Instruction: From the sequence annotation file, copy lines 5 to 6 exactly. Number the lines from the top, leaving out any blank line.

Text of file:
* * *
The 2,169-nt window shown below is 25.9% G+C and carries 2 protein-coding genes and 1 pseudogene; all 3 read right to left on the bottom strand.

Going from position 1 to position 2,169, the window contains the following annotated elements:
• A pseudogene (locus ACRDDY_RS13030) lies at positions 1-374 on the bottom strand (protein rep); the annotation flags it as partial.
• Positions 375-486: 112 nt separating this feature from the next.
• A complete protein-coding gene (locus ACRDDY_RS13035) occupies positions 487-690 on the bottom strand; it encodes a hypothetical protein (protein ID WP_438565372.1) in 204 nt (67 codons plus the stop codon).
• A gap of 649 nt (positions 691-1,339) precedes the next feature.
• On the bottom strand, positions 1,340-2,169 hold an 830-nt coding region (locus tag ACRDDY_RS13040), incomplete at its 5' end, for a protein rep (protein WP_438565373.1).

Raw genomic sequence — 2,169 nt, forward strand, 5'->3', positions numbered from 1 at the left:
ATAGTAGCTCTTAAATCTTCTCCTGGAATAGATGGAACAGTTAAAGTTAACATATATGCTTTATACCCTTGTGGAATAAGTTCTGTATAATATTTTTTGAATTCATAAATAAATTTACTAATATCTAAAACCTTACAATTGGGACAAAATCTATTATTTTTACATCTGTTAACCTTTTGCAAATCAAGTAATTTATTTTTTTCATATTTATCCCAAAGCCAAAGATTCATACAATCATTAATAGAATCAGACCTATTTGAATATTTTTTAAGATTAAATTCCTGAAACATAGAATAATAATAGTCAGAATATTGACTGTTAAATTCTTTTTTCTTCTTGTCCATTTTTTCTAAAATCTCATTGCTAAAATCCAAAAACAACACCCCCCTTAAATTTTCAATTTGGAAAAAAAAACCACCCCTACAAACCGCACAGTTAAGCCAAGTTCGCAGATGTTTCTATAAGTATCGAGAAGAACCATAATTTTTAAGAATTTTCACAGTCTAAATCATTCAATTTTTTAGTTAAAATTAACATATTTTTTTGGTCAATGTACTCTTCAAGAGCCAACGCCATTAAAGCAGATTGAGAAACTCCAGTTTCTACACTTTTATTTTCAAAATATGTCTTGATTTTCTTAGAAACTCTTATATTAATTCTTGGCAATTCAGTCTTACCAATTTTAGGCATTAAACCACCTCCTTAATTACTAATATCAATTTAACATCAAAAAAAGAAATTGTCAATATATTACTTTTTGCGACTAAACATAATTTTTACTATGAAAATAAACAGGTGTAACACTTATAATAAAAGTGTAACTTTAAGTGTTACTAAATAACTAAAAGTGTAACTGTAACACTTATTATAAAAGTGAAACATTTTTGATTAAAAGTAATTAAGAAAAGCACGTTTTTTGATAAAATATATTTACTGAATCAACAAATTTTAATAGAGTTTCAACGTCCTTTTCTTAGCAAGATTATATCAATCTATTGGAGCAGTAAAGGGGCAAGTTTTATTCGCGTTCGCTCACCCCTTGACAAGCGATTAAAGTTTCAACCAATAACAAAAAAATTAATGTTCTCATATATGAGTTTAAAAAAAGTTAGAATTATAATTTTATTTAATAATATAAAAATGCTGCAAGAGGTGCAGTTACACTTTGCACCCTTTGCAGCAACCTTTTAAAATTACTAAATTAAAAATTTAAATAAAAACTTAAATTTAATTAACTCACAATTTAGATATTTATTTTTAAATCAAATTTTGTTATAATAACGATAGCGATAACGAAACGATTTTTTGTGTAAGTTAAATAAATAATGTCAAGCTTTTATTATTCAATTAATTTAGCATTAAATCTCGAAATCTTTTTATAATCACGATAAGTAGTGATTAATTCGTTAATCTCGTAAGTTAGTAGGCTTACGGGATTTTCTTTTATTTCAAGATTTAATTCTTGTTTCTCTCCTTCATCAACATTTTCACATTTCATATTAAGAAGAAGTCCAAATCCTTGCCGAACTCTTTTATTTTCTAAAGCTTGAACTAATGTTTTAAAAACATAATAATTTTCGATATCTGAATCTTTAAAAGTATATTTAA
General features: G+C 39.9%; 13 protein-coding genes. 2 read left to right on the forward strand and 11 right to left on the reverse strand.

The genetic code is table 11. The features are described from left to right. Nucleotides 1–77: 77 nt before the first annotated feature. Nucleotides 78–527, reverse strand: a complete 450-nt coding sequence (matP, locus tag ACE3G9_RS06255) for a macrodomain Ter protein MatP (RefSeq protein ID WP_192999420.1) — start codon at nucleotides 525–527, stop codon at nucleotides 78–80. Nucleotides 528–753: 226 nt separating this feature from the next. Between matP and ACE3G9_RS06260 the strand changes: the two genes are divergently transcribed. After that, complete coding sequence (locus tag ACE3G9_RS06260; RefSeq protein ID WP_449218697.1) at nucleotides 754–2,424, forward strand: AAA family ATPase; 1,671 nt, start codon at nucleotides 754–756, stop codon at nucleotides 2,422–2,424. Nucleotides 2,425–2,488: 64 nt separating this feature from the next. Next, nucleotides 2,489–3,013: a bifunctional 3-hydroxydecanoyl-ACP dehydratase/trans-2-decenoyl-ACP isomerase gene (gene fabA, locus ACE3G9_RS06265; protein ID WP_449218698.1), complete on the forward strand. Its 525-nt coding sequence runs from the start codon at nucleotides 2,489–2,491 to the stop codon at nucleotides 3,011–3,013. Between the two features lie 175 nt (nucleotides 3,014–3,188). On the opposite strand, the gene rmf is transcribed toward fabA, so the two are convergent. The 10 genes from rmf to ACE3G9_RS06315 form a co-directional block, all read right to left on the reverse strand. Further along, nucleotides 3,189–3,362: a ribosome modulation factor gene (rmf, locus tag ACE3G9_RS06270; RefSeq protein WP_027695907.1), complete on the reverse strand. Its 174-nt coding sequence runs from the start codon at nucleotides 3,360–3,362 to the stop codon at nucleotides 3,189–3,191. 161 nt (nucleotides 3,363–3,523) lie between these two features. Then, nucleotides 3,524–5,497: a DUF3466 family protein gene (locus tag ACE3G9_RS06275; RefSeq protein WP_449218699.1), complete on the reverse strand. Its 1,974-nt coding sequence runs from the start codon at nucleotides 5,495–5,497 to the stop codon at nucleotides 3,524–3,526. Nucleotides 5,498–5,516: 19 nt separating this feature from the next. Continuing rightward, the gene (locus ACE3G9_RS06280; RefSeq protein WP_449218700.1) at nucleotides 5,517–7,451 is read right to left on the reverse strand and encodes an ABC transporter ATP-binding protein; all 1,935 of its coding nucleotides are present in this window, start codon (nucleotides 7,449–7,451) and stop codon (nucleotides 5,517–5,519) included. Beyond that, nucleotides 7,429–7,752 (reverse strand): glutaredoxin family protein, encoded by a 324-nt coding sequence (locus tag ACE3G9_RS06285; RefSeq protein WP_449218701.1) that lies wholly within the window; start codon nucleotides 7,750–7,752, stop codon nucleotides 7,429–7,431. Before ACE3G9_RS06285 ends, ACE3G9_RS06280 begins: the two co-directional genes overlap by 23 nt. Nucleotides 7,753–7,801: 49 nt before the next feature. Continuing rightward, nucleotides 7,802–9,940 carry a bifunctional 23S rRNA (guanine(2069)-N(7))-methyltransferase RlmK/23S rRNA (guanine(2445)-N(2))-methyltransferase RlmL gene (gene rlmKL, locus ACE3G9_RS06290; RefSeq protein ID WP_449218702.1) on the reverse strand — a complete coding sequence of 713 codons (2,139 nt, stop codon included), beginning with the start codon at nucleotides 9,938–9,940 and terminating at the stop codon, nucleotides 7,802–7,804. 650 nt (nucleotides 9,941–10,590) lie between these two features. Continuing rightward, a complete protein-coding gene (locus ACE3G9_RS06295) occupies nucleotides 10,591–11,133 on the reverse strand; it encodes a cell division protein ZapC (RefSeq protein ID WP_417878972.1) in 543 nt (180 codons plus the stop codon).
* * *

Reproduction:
• A complete protein-coding gene (locus ACRDDY_RS13035) occupies positions 487-690 on the bottom strand; it encodes a hypothetical protein (protein ID WP_438565372.1) in 204 nt (67 codons plus the stop codon).
• A gap of 649 nt (positions 691-1,339) precedes the next feature.